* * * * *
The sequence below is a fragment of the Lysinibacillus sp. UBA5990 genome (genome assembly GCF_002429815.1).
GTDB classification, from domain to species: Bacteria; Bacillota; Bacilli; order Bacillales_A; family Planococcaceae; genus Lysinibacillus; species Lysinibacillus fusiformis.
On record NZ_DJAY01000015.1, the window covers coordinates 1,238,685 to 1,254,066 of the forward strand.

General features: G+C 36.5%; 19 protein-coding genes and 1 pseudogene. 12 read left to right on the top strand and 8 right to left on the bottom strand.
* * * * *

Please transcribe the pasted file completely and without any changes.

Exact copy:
The sequence below is a fragment of the Lysinibacillus sp. UBA5990 genome (genome assembly GCF_002429815.1).
GTDB classification, from domain to species: Bacteria; Bacillota; Bacilli; order Bacillales_A; family Planococcaceae; genus Lysinibacillus; species Lysinibacillus fusiformis.
On record NZ_DJAY01000015.1, the window covers coordinates 1,238,685 to 1,254,066 of the forward strand.

General features: G+C 36.5%; 19 protein-coding genes and 1 pseudogene. 12 read left to right on the top strand and 8 right to left on the bottom strand.